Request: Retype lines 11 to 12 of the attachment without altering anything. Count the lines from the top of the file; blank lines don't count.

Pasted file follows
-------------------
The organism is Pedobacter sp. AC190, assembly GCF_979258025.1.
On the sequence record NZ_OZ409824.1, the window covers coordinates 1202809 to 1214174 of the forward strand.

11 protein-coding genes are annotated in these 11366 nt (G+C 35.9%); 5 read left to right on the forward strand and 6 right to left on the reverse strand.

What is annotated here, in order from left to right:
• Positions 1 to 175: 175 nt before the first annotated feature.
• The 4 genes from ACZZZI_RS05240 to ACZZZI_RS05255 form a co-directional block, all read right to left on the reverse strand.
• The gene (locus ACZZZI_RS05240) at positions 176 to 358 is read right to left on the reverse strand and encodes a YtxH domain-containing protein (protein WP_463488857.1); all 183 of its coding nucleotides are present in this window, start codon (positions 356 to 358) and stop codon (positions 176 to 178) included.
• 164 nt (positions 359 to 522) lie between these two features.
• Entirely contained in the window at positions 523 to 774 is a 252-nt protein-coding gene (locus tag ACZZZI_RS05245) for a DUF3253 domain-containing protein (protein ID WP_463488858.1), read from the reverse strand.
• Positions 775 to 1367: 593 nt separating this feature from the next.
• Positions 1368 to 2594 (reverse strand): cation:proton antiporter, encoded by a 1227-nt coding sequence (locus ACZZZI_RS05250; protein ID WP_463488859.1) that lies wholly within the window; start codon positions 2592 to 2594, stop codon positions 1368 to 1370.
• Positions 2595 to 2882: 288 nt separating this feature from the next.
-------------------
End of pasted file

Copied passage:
• Positions 1368 to 2594 (reverse strand): cation:proton antiporter, encoded by a 1227-nt coding sequence (locus ACZZZI_RS05250; protein ID WP_463488859.1) that lies wholly within the window; start codon positions 2592 to 2594, stop codon positions 1368 to 1370.
• Positions 2595 to 2882: 288 nt separating this feature from the next.